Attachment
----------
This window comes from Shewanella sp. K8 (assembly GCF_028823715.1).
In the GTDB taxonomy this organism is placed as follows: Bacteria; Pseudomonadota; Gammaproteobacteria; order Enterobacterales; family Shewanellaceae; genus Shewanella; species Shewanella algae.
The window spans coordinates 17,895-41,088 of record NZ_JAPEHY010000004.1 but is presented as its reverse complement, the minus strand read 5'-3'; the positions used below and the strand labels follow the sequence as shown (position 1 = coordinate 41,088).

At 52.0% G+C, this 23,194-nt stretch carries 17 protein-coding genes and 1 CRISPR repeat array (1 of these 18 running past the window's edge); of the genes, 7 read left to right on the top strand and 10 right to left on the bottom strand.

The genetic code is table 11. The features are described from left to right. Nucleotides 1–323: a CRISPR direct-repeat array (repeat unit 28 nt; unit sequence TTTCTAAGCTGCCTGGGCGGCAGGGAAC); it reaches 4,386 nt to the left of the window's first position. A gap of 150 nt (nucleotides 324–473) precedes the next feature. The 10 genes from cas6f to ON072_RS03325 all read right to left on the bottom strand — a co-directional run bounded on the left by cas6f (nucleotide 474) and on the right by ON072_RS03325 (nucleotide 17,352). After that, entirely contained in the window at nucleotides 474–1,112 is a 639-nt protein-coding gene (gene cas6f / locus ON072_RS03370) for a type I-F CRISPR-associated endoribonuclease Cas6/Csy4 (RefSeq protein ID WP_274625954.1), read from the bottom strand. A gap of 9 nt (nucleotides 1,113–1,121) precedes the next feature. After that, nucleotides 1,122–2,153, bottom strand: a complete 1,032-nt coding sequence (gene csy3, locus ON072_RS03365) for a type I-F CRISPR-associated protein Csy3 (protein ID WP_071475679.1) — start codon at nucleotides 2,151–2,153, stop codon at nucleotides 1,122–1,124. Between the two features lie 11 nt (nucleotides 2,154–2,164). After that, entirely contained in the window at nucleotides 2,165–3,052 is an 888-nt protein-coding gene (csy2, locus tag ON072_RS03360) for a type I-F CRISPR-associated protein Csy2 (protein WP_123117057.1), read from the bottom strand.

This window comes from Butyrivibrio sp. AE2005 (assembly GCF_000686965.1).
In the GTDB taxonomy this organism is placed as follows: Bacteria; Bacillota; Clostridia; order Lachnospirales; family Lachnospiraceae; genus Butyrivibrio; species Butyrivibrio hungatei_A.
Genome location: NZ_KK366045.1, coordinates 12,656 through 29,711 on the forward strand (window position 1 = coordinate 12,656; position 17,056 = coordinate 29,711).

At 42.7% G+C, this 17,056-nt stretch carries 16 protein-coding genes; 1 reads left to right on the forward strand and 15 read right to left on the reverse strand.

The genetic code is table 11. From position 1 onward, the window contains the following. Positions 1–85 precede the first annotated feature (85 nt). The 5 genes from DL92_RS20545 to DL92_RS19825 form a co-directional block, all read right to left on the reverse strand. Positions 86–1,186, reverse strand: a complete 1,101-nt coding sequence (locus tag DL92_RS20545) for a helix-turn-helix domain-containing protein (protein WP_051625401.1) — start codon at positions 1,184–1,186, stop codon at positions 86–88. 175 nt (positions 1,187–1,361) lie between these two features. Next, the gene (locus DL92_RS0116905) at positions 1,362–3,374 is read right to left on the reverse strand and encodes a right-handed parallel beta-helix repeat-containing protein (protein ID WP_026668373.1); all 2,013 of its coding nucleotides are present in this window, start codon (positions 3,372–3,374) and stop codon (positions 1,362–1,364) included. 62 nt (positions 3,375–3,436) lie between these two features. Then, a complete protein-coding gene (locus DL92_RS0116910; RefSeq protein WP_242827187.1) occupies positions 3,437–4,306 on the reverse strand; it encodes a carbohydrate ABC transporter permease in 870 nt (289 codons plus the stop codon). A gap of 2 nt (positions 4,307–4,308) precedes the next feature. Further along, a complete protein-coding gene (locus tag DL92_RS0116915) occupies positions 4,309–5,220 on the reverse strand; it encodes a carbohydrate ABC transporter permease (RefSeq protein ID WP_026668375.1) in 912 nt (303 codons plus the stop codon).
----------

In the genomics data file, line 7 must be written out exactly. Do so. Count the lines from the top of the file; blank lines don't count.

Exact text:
In the GTDB taxonomy this organism is placed as follows: Bacteria; Bacillota; Clostridia; order Lachnospirales; family Lachnospiraceae; genus Butyrivibrio; species Butyrivibrio hungatei_A.